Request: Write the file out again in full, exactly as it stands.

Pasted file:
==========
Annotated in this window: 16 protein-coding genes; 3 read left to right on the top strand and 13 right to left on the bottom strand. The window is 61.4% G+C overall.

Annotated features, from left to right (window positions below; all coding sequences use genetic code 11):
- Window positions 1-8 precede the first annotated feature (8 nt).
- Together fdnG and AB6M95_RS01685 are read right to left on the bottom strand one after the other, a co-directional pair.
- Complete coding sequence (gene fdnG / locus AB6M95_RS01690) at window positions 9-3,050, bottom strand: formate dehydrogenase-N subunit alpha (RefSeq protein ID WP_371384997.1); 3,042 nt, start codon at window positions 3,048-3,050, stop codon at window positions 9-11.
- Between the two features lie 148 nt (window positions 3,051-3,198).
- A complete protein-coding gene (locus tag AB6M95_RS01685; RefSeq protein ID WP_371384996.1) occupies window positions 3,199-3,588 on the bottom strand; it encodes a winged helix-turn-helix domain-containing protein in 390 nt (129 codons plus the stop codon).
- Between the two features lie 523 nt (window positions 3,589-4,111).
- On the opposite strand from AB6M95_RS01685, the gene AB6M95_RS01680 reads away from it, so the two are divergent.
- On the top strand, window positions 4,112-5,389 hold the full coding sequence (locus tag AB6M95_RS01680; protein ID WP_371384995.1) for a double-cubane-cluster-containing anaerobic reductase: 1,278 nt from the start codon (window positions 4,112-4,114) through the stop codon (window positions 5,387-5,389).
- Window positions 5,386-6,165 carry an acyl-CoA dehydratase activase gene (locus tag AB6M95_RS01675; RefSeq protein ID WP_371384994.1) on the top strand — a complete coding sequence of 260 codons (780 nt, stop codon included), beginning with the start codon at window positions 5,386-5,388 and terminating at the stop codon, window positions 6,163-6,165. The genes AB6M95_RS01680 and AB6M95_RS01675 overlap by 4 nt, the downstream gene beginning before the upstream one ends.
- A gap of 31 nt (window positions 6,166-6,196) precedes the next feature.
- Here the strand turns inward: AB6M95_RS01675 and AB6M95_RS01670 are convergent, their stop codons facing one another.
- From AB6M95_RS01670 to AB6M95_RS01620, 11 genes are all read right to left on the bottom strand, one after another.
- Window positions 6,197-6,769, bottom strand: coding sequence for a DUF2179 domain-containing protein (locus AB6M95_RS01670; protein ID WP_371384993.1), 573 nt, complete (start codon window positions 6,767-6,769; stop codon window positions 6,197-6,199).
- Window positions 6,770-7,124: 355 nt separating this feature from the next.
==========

Annotated in this window: 16 protein-coding genes; 3 read left to right on the top strand and 13 right to left on the bottom strand. The window is 61.4% G+C overall.

Annotated features, from left to right (window positions below; all coding sequences use genetic code 11):
- Window positions 1-8 precede the first annotated feature (8 nt).
- Together fdnG and AB6M95_RS01685 are read right to left on the bottom strand one after the other, a co-directional pair.
- Complete coding sequence (gene fdnG / locus AB6M95_RS01690) at window positions 9-3,050, bottom strand: formate dehydrogenase-N subunit alpha (RefSeq protein ID WP_371384997.1); 3,042 nt, start codon at window positions 3,048-3,050, stop codon at window positions 9-11.
- Between the two features lie 148 nt (window positions 3,051-3,198).
- A complete protein-coding gene (locus tag AB6M95_RS01685; RefSeq protein ID WP_371384996.1) occupies window positions 3,199-3,588 on the bottom strand; it encodes a winged helix-turn-helix domain-containing protein in 390 nt (129 codons plus the stop codon).
- Between the two features lie 523 nt (window positions 3,589-4,111).
- On the opposite strand from AB6M95_RS01685, the gene AB6M95_RS01680 reads away from it, so the two are divergent.
- On the top strand, window positions 4,112-5,389 hold the full coding sequence (locus tag AB6M95_RS01680; protein ID WP_371384995.1) for a double-cubane-cluster-containing anaerobic reductase: 1,278 nt from the start codon (window positions 4,112-4,114) through the stop codon (window positions 5,387-5,389).
- Window positions 5,386-6,165 carry an acyl-CoA dehydratase activase gene (locus tag AB6M95_RS01675; RefSeq protein ID WP_371384994.1) on the top strand — a complete coding sequence of 260 codons (780 nt, stop codon included), beginning with the start codon at window positions 5,386-5,388 and terminating at the stop codon, window positions 6,163-6,165. The genes AB6M95_RS01680 and AB6M95_RS01675 overlap by 4 nt, the downstream gene beginning before the upstream one ends.
- A gap of 31 nt (window positions 6,166-6,196) precedes the next feature.
- Here the strand turns inward: AB6M95_RS01675 and AB6M95_RS01670 are convergent, their stop codons facing one another.
- From AB6M95_RS01670 to AB6M95_RS01620, 11 genes are all read right to left on the bottom strand, one after another.
- Window positions 6,197-6,769, bottom strand: coding sequence for a DUF2179 domain-containing protein (locus AB6M95_RS01670; protein ID WP_371384993.1), 573 nt, complete (start codon window positions 6,767-6,769; stop codon window positions 6,197-6,199).
- Window positions 6,770-7,124: 355 nt separating this feature from the next.